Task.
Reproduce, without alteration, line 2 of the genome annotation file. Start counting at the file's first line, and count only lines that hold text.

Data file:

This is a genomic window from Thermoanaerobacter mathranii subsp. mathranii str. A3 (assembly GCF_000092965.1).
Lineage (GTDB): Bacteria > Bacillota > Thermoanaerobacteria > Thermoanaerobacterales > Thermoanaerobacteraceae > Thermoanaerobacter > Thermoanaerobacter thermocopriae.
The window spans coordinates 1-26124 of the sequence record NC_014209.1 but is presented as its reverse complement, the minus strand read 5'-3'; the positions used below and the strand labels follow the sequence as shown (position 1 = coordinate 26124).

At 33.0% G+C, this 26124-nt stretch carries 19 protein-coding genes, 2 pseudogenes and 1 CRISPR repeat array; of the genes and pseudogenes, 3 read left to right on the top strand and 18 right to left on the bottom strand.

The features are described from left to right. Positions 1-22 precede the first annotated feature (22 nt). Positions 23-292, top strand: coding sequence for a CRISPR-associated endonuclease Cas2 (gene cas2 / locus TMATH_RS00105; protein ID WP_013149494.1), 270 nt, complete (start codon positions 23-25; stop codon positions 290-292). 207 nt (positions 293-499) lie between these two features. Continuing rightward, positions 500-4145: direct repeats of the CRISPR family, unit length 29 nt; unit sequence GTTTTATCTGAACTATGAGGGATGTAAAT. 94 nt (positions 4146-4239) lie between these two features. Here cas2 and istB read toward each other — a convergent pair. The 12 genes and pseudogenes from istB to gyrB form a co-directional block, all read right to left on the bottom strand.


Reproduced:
Lineage (GTDB): Bacteria > Bacillota > Thermoanaerobacteria > Thermoanaerobacterales > Thermoanaerobacteraceae > Thermoanaerobacter > Thermoanaerobacter thermocopriae.